In The News: Division of Health Sciences

Fox News
February 27, 2020

If you have an expensive car, you’re probably less likely to stop for pedestrians, a new study has found.

Yahoo!
February 27, 2020

If you have an expensive car, you’re probably less likely to stop for pedestrians, a new study has found.

Consumer Affairs
February 27, 2020

Imagine that you’re driving down the street and you’re coming up on a crosswalk. The street lights are beginning to change and a person is getting ready to cross the street; do you speed up and try to make it through before getting stuck or slow down and give them the right of way?

Psych Org
February 27, 2020

Flashing crosswalk lights are no match for flashy cars, according to a new UNLV study which found that drivers of expensive cars are least likely to stop for crossing pedestrians.

The London Economic
February 27, 2020

Drivers of expensive cars are the least likely to stop for crossing pedestrians, according to a new study.

Science Blog
February 27, 2020

Flashing crosswalk lights are no match for flashy cars, according to a new UNLV study which found that drivers of expensive cars are least likely to stop for crossing pedestrians.

Science Daily
February 27, 2020

Drivers on a whole aren't all that great at stopping for pedestrians waiting at crosswalks: Of 461 cars that researchers examined, only 28 percent yielded. But the cost of the car was a significant predictor of driver yielding, with the odds that they'll stop decreasing by 3 percent per $1,000 increase in the car's value. Researchers estimated the cost of each car using pricing categories from Kelley Blue Book.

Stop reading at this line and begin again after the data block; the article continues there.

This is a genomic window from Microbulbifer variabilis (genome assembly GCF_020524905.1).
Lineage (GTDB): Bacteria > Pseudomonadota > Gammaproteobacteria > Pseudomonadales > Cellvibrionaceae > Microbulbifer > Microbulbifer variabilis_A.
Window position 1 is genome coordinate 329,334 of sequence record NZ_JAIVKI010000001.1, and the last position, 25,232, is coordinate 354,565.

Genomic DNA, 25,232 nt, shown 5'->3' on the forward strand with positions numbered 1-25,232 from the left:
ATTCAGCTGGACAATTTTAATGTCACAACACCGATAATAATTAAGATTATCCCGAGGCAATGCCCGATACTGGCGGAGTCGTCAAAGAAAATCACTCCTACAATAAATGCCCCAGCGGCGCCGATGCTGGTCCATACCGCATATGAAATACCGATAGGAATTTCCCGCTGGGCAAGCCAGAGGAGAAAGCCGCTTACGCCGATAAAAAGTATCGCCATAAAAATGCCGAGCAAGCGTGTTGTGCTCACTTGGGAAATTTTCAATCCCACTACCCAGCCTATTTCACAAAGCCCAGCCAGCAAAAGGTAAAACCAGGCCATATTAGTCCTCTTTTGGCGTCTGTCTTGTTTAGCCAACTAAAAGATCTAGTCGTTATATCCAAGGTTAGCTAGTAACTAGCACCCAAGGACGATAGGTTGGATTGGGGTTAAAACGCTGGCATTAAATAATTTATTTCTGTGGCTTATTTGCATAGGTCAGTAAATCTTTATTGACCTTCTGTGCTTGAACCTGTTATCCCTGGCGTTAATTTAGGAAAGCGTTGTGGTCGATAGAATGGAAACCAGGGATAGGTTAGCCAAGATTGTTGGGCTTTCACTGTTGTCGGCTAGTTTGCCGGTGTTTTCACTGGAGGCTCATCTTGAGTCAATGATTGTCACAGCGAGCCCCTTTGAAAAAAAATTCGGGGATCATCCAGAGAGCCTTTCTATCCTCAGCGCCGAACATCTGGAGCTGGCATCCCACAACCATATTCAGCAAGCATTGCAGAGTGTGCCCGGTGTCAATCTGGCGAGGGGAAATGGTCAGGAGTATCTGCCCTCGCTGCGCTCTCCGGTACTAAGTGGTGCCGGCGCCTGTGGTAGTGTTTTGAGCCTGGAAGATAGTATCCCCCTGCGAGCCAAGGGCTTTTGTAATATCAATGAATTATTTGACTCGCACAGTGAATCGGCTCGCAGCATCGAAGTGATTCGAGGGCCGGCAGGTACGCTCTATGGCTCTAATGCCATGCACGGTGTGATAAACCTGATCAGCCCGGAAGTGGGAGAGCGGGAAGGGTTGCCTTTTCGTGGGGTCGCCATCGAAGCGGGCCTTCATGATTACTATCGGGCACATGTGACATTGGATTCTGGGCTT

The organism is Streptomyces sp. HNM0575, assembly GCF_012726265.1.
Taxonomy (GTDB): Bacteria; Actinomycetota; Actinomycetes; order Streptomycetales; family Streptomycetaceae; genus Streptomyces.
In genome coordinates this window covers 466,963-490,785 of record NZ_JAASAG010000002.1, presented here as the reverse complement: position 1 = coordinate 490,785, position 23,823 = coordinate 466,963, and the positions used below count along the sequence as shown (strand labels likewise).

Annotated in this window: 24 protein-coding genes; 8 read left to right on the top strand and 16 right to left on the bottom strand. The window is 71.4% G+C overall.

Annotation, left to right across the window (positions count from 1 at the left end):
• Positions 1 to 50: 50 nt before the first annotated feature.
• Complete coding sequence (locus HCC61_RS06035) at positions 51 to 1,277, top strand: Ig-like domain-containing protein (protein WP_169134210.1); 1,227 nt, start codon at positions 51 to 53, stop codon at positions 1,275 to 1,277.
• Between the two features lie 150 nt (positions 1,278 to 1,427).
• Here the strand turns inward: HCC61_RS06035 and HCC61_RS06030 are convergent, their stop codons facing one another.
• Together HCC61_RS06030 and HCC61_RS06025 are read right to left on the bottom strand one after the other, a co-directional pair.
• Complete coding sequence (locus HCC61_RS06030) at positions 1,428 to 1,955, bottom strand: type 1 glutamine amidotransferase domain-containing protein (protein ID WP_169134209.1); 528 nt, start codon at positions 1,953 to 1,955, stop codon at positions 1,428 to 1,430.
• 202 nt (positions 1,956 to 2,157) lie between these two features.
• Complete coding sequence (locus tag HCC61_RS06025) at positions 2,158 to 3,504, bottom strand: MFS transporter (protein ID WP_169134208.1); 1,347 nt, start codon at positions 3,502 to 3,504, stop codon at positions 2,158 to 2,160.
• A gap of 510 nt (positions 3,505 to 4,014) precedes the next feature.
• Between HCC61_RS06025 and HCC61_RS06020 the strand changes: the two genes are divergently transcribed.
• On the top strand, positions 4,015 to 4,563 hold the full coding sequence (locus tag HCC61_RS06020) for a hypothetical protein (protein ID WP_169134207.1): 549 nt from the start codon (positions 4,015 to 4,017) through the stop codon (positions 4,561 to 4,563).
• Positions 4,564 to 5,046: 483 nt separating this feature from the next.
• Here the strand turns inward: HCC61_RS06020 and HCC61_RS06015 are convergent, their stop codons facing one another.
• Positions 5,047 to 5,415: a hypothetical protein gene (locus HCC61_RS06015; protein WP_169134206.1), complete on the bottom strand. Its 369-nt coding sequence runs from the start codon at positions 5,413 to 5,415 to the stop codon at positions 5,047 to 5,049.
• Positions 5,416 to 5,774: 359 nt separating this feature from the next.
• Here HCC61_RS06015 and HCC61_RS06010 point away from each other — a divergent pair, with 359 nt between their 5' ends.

EurekAlert!
February 27, 2020

Flashing crosswalk lights are no match for flashy cars, according to a new UNLV study which found that drivers of expensive cars are least likely to stop for crossing pedestrians.

MINNPOST
February 27, 2020

Drivers of expensive cars are less likely to stop for pedestrians in crosswalks than people driving lower-priced cars, according to a study published in the March issue of the Journal of Transport & Health.

CBS Sacramento
February 27, 2020

The science is looking pretty unanimous on this one: Drivers of expensive cars are the worst.

PROMOTOR
February 27, 2020

Researchers have tracked hundreds of cars at pedestrian crossings in the United States, where the law forces drivers to stop. Thus, they found that the likelihood of those driving cheaper cars to stop to allow pedestrians to cross is higher than for expensive cars. On average, the value of cars that stop at pedestrian crossings is $ 5,900, while the average value of those who have not stopped rises to $ 8,000.

Delfi
February 27, 2020

American researchers have tracked a large number of pedestrian crossings in the US, where legislation requires drivers to stop for people who want to cross the crossing. They found that drivers of cheaper cars are more likely to obey this law compared to those who sit in more expensive cars.